David Bourget (Western Ontario)
David Chalmers (ANU, NYU)
Rafael De Clercq
Jack Alan Reynolds
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Religious Studies 40 (2):181-192 (2004)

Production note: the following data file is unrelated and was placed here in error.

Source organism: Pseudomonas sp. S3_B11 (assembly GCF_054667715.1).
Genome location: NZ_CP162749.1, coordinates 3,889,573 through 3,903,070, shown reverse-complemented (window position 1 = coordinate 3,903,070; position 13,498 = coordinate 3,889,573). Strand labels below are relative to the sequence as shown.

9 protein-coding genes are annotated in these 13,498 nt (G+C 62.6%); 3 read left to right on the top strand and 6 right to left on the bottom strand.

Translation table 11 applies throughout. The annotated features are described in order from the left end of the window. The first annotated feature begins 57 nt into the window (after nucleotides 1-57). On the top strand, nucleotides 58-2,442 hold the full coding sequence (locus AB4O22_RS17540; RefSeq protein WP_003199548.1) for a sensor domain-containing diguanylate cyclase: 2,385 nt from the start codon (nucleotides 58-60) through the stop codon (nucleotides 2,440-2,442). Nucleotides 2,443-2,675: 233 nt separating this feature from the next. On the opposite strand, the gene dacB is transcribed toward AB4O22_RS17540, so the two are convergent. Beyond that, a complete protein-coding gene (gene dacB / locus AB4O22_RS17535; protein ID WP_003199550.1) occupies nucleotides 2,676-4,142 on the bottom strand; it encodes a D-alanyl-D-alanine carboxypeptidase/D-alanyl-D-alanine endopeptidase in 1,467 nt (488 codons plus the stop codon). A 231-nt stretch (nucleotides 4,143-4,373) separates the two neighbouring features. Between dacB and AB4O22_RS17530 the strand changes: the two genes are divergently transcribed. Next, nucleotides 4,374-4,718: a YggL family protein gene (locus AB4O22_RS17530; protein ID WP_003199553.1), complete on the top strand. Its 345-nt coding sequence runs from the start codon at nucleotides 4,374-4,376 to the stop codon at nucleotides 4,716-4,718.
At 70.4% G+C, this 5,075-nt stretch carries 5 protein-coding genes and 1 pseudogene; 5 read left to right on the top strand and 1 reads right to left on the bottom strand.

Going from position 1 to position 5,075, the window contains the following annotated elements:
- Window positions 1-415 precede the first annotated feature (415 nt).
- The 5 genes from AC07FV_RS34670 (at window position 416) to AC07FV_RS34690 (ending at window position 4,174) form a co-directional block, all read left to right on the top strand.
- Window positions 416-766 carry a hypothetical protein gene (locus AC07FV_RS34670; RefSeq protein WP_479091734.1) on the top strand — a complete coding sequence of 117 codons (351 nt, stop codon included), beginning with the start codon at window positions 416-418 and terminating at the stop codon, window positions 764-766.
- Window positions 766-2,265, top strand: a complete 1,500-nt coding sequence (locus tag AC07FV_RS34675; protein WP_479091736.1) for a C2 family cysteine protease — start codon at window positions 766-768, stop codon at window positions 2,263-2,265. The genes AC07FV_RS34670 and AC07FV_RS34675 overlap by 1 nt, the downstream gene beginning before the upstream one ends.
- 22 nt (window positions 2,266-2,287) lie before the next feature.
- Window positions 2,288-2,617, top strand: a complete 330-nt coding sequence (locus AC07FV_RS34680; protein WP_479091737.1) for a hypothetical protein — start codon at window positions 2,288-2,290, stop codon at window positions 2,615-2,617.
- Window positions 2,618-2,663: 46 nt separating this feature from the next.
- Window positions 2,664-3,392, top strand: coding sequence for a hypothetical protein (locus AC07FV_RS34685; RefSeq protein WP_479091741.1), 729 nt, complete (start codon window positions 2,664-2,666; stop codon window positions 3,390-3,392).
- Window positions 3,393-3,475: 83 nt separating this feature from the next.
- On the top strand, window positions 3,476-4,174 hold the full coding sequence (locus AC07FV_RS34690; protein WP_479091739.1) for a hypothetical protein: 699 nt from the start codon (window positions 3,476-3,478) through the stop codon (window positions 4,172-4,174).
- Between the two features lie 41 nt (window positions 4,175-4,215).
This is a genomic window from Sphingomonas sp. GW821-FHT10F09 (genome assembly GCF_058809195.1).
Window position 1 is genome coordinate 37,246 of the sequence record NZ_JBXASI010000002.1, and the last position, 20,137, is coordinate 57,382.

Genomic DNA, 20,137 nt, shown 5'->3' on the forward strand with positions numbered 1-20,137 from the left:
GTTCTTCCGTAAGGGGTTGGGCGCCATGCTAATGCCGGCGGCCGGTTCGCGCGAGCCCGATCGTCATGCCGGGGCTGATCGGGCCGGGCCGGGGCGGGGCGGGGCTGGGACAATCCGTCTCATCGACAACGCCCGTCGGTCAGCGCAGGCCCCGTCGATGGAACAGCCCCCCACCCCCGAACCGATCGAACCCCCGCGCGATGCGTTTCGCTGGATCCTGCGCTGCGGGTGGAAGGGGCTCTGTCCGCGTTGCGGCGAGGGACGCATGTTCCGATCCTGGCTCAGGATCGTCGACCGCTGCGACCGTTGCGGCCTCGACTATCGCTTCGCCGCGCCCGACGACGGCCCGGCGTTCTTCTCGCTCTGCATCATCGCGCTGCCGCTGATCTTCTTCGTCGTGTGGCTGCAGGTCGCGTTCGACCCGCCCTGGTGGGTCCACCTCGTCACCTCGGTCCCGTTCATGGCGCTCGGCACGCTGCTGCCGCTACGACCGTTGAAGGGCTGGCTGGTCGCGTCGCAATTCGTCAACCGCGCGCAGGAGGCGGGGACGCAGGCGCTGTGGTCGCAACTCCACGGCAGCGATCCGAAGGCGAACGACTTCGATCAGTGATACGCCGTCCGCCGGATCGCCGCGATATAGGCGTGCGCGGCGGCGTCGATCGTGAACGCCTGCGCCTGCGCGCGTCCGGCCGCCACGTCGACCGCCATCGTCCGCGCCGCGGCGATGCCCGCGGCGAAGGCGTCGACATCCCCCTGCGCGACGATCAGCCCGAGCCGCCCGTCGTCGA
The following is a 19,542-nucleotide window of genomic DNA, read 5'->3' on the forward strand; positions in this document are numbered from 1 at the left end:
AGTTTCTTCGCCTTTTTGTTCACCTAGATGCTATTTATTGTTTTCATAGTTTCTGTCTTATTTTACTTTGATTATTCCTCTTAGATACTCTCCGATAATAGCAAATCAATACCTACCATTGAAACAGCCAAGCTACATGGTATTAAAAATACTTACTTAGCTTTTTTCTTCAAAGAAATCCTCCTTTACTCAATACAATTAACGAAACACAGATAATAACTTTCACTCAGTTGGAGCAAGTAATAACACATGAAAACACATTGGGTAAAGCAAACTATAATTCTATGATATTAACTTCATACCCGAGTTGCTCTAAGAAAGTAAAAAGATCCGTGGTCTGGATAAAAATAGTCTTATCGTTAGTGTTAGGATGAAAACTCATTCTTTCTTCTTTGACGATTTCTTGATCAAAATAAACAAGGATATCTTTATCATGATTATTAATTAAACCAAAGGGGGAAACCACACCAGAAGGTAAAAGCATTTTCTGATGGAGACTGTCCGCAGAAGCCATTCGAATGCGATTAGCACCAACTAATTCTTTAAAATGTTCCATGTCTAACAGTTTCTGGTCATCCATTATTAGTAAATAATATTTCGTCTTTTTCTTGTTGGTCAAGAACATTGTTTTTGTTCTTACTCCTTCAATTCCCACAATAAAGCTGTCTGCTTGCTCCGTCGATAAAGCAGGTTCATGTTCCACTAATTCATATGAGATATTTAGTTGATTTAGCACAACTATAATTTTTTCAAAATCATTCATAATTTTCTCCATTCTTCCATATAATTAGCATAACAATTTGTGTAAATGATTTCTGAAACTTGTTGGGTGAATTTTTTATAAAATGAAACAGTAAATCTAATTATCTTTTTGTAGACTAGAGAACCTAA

The argument from evil, though it is the most effective rhetorical argument against orthodox theism, fails to demonstrate its conclusion, since we are unavoidably ignorant whether there is more evil than could possibly be justified. That same ignorance infects any claims to discern a divine purpose in nature, as well as recent attempts at a broadly Irenaean theodicy. Evolution is not, on neo-Darwinian theory, intellectually, morally, or spiritually progressive in the way that some religious thinkers have supposed. To suppose so, indeed, is to misidentify the evils we should fear. But though we should neither conceal the evils of the world nor offer any consequentialist justification of them, we may still reasonably maintain an orthodox theism. Evil is not created so that otherwise unattainable goods may come, but is an unavoidable byproduct of creation which it is – or may be – God's purpose to redeem. (Published Online April 21 2004).
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